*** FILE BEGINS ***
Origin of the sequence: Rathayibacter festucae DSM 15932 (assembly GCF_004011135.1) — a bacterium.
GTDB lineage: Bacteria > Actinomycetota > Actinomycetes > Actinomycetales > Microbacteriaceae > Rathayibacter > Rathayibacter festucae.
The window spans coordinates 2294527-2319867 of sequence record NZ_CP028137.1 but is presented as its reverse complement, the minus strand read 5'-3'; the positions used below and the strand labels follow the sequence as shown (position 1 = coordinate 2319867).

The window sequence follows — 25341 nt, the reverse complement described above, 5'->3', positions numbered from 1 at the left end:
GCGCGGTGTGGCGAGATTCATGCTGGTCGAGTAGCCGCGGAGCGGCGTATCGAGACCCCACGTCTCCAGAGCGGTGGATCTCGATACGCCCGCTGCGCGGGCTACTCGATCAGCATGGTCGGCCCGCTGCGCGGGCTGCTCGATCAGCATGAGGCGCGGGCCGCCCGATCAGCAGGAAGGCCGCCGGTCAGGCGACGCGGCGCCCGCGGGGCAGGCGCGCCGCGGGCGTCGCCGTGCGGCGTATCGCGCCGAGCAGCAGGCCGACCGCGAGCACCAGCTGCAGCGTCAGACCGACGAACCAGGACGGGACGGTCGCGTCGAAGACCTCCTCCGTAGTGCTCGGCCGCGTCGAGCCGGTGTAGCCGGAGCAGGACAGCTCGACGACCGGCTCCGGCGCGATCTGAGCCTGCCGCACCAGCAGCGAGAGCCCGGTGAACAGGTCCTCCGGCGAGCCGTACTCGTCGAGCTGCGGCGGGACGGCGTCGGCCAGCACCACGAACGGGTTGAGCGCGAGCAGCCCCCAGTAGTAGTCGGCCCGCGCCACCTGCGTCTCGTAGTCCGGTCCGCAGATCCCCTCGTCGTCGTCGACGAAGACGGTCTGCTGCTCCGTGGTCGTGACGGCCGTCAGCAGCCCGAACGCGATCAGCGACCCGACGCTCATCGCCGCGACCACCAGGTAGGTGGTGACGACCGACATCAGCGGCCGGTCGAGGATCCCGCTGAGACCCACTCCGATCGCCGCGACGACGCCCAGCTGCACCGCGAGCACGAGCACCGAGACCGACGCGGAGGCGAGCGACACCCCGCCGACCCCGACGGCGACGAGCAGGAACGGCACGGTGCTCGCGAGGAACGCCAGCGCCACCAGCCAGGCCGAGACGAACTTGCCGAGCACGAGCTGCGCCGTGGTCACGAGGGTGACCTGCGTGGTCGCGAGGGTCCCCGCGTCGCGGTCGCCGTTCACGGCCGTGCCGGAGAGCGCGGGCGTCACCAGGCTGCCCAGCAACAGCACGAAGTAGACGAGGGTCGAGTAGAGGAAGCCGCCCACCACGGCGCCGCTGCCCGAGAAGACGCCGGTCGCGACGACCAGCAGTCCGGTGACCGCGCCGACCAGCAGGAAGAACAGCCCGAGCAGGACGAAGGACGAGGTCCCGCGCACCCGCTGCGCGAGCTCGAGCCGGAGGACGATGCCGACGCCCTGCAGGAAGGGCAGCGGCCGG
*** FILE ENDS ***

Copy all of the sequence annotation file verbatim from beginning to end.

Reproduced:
Origin of the sequence: Rathayibacter festucae DSM 15932 (assembly GCF_004011135.1) — a bacterium.
GTDB lineage: Bacteria > Actinomycetota > Actinomycetes > Actinomycetales > Microbacteriaceae > Rathayibacter > Rathayibacter festucae.
The window spans coordinates 2294527-2319867 of sequence record NZ_CP028137.1 but is presented as its reverse complement, the minus strand read 5'-3'; the positions used below and the strand labels follow the sequence as shown (position 1 = coordinate 2319867).

The window sequence follows — 25341 nt, the reverse complement described above, 5'->3', positions numbered from 1 at the left end:
GCGCGGTGTGGCGAGATTCATGCTGGTCGAGTAGCCGCGGAGCGGCGTATCGAGACCCCACGTCTCCAGAGCGGTGGATCTCGATACGCCCGCTGCGCGGGCTACTCGATCAGCATGGTCGGCCCGCTGCGCGGGCTGCTCGATCAGCATGAGGCGCGGGCCGCCCGATCAGCAGGAAGGCCGCCGGTCAGGCGACGCGGCGCCCGCGGGGCAGGCGCGCCGCGGGCGTCGCCGTGCGGCGTATCGCGCCGAGCAGCAGGCCGACCGCGAGCACCAGCTGCAGCGTCAGACCGACGAACCAGGACGGGACGGTCGCGTCGAAGACCTCCTCCGTAGTGCTCGGCCGCGTCGAGCCGGTGTAGCCGGAGCAGGACAGCTCGACGACCGGCTCCGGCGCGATCTGAGCCTGCCGCACCAGCAGCGAGAGCCCGGTGAACAGGTCCTCCGGCGAGCCGTACTCGTCGAGCTGCGGCGGGACGGCGTCGGCCAGCACCACGAACGGGTTGAGCGCGAGCAGCCCCCAGTAGTAGTCGGCCCGCGCCACCTGCGTCTCGTAGTCCGGTCCGCAGATCCCCTCGTCGTCGTCGACGAAGACGGTCTGCTGCTCCGTGGTCGTGACGGCCGTCAGCAGCCCGAACGCGATCAGCGACCCGACGCTCATCGCCGCGACCACCAGGTAGGTGGTGACGACCGACATCAGCGGCCGGTCGAGGATCCCGCTGAGACCCACTCCGATCGCCGCGACGACGCCCAGCTGCACCGCGAGCACGAGCACCGAGACCGACGCGGAGGCGAGCGACACCCCGCCGACCCCGACGGCGACGAGCAGGAACGGCACGGTGCTCGCGAGGAACGCCAGCGCCACCAGCCAGGCCGAGACGAACTTGCCGAGCACGAGCTGCGCCGTGGTCACGAGGGTGACCTGCGTGGTCGCGAGGGTCCCCGCGTCGCGGTCGCCGTTCACGGCCGTGCCGGAGAGCGCGGGCGTCACCAGGCTGCCCAGCAACAGCACGAAGTAGACGAGGGTCGAGTAGAGGAAGCCGCCCACCACGGCGCCGCTGCCCGAGAAGACGCCGGTCGCGACGACCAGCAGTCCGGTGACCGCGCCGACCAGCAGGAAGAACAGCCCGAGCAGGACGAAGGACGAGGTCCCGCGCACCCGCTGCGCGAGCTCGAGCCGGAGGACGATGCCGACGCCCTGCAGGAAGGGCAGCGGCCGG